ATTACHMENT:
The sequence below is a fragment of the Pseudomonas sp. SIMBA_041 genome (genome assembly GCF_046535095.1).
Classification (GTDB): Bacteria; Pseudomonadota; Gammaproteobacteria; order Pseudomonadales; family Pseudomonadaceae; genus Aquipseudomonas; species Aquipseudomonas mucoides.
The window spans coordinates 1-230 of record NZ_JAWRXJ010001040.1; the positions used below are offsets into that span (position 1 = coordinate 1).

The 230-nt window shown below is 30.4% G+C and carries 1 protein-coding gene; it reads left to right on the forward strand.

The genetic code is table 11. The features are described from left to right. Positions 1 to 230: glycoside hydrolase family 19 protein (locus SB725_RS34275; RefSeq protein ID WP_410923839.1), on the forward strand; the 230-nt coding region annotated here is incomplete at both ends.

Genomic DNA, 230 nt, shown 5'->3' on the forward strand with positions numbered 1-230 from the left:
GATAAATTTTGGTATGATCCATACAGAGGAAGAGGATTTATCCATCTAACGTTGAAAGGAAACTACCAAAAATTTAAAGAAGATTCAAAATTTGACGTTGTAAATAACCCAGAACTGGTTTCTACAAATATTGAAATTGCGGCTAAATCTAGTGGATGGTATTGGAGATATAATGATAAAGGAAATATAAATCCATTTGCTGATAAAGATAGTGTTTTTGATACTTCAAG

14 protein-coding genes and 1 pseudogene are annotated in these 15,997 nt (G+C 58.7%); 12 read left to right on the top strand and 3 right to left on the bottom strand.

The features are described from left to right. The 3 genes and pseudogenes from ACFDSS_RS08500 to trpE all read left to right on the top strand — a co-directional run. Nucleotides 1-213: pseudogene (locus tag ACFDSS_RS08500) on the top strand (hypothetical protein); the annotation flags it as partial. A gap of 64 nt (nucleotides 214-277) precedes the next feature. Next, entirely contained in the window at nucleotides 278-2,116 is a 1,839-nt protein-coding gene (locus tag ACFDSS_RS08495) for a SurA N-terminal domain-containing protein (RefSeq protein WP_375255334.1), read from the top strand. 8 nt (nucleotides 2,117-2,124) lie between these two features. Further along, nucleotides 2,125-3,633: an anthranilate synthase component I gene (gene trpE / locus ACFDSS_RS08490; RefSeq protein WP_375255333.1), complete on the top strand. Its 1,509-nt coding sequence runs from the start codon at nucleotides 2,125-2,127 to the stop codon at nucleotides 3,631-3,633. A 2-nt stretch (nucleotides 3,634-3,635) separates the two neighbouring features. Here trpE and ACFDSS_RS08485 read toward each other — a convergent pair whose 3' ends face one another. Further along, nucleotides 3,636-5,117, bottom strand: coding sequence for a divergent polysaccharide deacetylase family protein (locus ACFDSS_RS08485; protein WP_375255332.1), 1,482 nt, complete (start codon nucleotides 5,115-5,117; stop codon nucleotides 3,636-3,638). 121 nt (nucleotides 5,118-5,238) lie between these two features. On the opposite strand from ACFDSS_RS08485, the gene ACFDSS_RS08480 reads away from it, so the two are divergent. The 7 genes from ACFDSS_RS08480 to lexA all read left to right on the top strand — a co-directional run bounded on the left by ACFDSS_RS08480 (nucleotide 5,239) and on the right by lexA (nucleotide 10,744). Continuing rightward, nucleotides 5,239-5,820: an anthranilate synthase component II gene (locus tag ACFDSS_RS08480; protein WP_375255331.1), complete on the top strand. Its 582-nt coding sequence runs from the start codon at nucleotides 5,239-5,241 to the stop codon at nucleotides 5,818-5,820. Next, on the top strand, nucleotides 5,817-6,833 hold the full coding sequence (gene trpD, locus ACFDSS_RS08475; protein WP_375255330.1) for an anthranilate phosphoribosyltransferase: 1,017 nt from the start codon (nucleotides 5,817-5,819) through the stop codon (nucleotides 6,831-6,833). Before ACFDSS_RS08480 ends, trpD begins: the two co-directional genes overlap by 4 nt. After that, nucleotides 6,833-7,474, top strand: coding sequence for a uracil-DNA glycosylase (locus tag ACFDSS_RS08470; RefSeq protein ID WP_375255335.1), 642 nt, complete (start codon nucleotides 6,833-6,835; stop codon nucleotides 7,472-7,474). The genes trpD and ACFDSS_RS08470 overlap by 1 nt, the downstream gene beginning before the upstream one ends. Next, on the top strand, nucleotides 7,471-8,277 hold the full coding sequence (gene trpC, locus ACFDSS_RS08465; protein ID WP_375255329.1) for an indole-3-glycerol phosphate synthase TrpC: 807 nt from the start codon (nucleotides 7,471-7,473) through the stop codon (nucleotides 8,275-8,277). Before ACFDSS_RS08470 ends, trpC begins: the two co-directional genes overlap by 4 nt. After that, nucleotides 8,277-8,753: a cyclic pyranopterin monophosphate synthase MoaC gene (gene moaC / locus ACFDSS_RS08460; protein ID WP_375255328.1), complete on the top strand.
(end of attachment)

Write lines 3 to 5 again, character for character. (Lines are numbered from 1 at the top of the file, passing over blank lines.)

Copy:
The window spans coordinates 1-230 of record NZ_JAWRXJ010001040.1; the positions used below are offsets into that span (position 1 = coordinate 1).

The 230-nt window shown below is 30.4% G+C and carries 1 protein-coding gene; it reads left to right on the forward strand.

The genetic code is table 11. The features are described from left to right. Positions 1 to 230: glycoside hydrolase family 19 protein (locus SB725_RS34275; RefSeq protein ID WP_410923839.1), on the forward strand; the 230-nt coding region annotated here is incomplete at both ends.